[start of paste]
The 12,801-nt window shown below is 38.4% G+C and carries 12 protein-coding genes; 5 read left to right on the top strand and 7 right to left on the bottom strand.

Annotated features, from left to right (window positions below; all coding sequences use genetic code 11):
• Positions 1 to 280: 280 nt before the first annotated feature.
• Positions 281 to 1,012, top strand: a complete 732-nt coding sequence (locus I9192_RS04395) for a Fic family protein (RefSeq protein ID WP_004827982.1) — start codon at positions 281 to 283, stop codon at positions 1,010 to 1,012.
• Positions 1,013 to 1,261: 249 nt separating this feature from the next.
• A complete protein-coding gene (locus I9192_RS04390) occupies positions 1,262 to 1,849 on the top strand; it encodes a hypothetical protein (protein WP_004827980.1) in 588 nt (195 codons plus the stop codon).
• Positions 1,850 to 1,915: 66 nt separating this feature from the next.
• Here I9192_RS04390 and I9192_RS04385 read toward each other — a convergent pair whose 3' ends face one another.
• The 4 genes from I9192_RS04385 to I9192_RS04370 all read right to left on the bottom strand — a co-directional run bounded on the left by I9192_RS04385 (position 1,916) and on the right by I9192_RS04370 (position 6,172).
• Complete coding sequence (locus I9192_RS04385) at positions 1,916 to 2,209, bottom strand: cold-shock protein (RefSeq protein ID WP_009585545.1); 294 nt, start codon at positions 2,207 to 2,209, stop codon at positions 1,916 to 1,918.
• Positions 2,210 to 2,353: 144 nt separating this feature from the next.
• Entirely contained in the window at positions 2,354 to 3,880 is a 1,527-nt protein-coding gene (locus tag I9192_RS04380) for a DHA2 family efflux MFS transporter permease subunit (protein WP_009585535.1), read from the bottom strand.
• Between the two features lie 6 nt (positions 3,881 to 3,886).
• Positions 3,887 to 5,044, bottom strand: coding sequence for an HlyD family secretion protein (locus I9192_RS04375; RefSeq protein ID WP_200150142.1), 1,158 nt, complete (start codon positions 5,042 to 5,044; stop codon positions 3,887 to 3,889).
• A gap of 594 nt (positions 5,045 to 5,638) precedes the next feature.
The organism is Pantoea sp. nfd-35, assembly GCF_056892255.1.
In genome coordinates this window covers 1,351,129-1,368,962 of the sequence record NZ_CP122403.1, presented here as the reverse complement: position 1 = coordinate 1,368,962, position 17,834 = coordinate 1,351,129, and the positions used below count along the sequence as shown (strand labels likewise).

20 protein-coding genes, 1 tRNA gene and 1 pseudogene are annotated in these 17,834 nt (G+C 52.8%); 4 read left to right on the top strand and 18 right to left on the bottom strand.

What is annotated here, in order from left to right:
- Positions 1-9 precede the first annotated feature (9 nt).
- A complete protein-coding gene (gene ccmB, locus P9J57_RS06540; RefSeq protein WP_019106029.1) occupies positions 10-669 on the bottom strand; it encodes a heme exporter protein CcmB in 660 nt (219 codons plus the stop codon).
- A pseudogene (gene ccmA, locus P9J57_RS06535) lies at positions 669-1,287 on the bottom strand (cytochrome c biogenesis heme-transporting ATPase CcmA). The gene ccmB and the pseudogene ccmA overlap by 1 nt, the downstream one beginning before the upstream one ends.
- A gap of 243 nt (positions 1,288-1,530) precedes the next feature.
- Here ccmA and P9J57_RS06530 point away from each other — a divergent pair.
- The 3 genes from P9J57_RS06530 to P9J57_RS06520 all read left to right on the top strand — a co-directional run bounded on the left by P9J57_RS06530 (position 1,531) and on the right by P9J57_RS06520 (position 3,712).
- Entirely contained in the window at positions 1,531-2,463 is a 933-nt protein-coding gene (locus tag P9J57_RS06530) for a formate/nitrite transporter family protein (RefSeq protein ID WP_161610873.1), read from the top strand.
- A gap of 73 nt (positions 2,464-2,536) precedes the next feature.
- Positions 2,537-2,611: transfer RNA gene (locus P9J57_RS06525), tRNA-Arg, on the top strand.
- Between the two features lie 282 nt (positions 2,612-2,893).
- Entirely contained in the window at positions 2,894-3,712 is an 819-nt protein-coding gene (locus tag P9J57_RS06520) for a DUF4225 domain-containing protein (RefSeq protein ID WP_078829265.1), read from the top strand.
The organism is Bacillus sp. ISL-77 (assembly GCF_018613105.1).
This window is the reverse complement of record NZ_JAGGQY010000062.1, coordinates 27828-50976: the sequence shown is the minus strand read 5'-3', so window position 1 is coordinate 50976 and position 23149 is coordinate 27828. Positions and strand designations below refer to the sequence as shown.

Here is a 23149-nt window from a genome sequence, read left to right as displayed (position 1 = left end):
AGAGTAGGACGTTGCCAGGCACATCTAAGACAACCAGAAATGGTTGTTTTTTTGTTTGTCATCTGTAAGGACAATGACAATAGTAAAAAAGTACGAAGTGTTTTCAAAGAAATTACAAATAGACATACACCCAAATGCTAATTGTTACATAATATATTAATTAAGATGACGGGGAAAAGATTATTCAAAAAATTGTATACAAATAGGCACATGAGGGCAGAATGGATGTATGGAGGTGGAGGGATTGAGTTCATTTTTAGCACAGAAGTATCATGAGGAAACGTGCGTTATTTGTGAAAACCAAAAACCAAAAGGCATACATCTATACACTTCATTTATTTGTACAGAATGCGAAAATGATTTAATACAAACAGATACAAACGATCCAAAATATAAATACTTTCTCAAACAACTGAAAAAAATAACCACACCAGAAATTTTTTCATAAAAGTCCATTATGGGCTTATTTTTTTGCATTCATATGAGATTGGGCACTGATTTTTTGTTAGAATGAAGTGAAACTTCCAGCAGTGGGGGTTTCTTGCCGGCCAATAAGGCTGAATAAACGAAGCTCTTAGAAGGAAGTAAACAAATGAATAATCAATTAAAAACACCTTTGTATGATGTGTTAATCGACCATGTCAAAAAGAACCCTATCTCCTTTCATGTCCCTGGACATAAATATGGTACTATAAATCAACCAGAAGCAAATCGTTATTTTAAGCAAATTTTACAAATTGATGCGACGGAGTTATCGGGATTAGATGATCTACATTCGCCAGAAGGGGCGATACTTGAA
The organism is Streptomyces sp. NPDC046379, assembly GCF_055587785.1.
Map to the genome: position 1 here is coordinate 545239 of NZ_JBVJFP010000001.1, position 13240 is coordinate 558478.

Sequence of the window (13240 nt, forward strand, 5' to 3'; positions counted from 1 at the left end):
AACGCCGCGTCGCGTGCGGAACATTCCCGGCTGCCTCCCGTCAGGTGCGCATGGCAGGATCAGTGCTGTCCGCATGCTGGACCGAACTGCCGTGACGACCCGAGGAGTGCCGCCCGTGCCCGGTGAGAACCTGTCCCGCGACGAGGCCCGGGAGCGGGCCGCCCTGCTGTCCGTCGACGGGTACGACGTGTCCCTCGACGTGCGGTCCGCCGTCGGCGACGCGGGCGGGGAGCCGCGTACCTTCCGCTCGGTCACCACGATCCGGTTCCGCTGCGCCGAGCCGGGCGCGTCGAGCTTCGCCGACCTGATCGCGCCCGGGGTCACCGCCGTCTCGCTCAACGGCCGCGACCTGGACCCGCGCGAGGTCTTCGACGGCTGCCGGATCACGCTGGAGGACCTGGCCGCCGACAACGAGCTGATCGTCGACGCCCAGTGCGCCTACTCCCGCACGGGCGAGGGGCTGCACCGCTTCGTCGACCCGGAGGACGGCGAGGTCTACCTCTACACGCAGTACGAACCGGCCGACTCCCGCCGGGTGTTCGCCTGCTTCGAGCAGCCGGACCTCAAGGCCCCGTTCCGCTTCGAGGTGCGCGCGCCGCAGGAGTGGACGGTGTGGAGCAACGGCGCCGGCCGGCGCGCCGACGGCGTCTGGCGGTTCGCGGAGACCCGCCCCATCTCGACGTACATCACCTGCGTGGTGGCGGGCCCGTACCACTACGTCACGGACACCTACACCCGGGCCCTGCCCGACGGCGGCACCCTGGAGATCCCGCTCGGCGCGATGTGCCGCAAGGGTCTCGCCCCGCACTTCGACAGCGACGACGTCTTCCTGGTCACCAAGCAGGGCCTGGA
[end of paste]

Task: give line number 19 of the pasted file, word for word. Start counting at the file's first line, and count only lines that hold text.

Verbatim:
What is annotated here, in order from left to right: